Periodontal disease is a disease of the supporting tissues of the teeth that may affect the gums, periodontal ligament membrane, and bone around the tooth socket. It has been linked with infections, which some researchers believe could lead to or have an impact on a number of conditions, including problems in pregnancy. Periodontal disease is common in women of reproductive age, and gum conditions tend to worsen during pregnancy due to hormonal changes. The treatment involves bringing plaque on the teeth down to minimal levels, to reduce and resolve inflammation of the gums. It could involve counselling on oral hygiene measures, removing the plaque and calculus by using hand instruments (e.g. scale and polish) or ultrasound equipment (e.g. mechanical debridement), sometimes alongside the use of antibiotics or antiseptic mouthwashes or gels. If the nonsurgical treatment is not successful, surgery is sometimes required. This review assessed studies where pregnant women with gum disease were treated using a combination of techniques, with or without antibiotics. Continue reading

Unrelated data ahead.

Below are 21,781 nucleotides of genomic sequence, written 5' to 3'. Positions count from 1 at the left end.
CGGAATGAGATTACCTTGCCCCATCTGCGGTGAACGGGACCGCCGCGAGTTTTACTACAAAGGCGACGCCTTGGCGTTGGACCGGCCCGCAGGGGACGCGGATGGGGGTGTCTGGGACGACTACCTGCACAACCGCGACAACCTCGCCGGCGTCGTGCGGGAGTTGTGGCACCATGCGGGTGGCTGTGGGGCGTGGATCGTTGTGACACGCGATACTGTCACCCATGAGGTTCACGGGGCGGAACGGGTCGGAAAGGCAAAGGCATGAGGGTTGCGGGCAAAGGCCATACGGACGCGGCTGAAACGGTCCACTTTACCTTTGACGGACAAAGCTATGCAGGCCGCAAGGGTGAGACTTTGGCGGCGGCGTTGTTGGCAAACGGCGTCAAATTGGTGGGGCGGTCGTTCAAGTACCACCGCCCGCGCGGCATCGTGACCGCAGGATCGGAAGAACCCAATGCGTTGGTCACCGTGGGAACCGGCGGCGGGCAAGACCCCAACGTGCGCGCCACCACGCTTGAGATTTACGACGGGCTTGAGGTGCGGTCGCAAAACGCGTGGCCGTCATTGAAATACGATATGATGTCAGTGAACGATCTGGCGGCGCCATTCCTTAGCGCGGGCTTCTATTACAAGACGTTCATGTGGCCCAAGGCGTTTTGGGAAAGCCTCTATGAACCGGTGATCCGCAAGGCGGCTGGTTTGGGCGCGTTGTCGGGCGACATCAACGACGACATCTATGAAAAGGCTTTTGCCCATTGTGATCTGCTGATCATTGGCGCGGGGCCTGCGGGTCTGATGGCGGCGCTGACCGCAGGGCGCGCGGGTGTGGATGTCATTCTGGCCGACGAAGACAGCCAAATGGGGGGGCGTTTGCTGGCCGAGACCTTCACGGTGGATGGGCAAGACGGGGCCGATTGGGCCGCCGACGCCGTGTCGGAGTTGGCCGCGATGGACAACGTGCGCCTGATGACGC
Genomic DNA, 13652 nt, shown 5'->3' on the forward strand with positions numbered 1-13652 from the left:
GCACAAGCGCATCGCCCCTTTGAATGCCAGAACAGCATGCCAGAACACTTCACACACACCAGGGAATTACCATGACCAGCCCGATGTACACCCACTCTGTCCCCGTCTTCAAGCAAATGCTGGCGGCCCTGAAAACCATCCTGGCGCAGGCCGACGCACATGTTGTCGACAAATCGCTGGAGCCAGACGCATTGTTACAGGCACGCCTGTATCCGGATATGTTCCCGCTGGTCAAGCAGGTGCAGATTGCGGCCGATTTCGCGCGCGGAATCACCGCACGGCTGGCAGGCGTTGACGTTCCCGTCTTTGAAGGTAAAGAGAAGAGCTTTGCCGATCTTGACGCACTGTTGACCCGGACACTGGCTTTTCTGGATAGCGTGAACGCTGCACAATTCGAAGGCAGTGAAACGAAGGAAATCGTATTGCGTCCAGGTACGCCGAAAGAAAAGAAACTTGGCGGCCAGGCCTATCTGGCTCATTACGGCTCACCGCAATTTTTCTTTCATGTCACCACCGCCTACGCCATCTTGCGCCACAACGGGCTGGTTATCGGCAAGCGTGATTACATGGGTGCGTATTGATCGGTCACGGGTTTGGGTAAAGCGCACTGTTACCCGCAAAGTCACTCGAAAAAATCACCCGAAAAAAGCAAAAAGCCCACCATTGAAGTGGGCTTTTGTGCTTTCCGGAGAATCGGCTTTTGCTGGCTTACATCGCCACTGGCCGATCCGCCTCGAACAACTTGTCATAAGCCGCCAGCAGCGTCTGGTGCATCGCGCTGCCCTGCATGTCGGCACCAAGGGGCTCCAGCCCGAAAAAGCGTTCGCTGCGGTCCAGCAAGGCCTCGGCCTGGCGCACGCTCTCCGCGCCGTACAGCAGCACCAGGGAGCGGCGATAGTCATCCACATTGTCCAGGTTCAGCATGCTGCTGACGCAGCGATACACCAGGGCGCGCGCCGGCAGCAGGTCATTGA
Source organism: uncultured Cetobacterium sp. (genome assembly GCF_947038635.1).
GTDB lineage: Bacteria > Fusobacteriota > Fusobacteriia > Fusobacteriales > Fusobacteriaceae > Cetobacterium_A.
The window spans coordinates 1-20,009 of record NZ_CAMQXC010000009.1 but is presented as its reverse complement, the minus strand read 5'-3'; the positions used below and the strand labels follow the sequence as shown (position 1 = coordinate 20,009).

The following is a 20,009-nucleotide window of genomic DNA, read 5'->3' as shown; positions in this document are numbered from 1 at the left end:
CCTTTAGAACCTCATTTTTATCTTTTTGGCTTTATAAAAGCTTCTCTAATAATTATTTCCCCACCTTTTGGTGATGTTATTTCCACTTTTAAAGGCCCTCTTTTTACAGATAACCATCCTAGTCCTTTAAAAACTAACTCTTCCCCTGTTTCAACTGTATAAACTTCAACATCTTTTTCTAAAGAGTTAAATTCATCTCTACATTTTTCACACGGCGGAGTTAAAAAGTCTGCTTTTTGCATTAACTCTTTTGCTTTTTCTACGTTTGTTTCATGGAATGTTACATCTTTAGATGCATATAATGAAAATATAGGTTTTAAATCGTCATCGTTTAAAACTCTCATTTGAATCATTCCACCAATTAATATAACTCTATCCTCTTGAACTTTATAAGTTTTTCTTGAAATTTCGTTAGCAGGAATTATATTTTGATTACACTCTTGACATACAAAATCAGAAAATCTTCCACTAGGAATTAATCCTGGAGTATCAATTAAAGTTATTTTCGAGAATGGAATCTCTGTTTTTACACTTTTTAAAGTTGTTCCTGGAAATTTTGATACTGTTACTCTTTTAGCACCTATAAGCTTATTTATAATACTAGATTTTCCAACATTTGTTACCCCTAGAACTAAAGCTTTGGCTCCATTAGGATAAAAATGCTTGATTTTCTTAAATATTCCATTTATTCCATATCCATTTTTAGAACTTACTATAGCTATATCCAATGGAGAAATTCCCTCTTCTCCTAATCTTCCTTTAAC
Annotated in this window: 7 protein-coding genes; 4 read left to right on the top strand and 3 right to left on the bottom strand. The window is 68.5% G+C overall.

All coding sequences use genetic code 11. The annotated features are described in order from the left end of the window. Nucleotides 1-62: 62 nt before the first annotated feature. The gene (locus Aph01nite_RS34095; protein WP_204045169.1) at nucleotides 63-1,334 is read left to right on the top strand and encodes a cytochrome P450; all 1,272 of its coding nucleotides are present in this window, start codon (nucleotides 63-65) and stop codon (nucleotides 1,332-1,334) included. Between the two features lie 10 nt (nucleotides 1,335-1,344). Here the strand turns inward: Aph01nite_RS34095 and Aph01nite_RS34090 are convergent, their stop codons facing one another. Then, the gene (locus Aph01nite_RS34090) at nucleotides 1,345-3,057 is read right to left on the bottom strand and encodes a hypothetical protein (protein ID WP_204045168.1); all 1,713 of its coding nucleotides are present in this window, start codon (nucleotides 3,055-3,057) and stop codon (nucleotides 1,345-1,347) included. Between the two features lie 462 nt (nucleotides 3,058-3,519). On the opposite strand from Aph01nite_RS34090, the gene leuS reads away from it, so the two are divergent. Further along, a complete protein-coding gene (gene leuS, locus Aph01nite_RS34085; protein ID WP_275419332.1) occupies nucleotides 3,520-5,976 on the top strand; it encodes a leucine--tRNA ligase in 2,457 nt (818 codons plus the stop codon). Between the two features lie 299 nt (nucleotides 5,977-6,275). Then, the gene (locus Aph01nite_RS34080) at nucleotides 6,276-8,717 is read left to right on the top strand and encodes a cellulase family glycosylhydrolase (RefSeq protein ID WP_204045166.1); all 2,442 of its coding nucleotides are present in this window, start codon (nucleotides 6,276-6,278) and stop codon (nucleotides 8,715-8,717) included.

Gum disease or periodontitis is a chronic inflammatory disease that causes damage to the soft tissue and bone around the teeth. Mild periodontitis is common in adults with severe periodontitis occurring in up to 20% of the population. Non-surgical treatments based on the mechanical removal of bacteria from infected root surfaces are used in order to arrest and control the loss of the bone and tissue that support the tooth in adults suffering from chronic gum disease. These treatments can be carried out in a different area of the mouth in separate sessions over a period of several weeks (SRP), which is the conventional method, or alternatively, can be done within 24 hours in one or two sessions, which is termed ‘full-mouth scaling’ (FMS). When an antiseptic agent (such as chlorhexidine for example) is added to the full-mouth scaling the intervention is called ‘full-mouth disinfection’ (FMD). The rationale for full-mouth approaches is that they may reduce the likelihood of re-infection in already treated sites. This review is an update of one originally published in 2008, and considers the effectiveness of full mouth treatments. Continue reading